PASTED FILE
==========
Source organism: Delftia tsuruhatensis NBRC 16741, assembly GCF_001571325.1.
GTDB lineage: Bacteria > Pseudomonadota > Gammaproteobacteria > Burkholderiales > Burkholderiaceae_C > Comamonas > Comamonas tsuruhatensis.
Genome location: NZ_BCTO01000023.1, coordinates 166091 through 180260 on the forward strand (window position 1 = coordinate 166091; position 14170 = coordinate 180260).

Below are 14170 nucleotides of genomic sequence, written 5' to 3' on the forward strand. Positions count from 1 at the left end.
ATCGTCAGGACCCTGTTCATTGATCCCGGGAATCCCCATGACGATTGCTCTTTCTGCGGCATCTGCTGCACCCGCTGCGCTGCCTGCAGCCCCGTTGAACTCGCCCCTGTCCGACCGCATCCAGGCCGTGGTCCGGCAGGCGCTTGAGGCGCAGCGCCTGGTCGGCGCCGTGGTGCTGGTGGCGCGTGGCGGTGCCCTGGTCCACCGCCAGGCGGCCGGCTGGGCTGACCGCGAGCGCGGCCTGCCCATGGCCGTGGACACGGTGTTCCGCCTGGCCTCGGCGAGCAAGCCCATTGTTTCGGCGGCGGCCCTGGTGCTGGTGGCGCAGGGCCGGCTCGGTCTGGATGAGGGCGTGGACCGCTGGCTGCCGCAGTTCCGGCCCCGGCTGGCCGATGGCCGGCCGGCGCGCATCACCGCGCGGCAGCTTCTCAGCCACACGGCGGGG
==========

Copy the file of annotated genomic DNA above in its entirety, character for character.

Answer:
Source organism: Delftia tsuruhatensis NBRC 16741, assembly GCF_001571325.1.
GTDB lineage: Bacteria > Pseudomonadota > Gammaproteobacteria > Burkholderiales > Burkholderiaceae_C > Comamonas > Comamonas tsuruhatensis.
Genome location: NZ_BCTO01000023.1, coordinates 166091 through 180260 on the forward strand (window position 1 = coordinate 166091; position 14170 = coordinate 180260).

Below are 14170 nucleotides of genomic sequence, written 5' to 3' on the forward strand. Positions count from 1 at the left end.
ATCGTCAGGACCCTGTTCATTGATCCCGGGAATCCCCATGACGATTGCTCTTTCTGCGGCATCTGCTGCACCCGCTGCGCTGCCTGCAGCCCCGTTGAACTCGCCCCTGTCCGACCGCATCCAGGCCGTGGTCCGGCAGGCGCTTGAGGCGCAGCGCCTGGTCGGCGCCGTGGTGCTGGTGGCGCGTGGCGGTGCCCTGGTCCACCGCCAGGCGGCCGGCTGGGCTGACCGCGAGCGCGGCCTGCCCATGGCCGTGGACACGGTGTTCCGCCTGGCCTCGGCGAGCAAGCCCATTGTTTCGGCGGCGGCCCTGGTGCTGGTGGCGCAGGGCCGGCTCGGTCTGGATGAGGGCGTGGACCGCTGGCTGCCGCAGTTCCGGCCCCGGCTGGCCGATGGCCGGCCGGCGCGCATCACCGCGCGGCAGCTTCTCAGCCACACGGCGGGG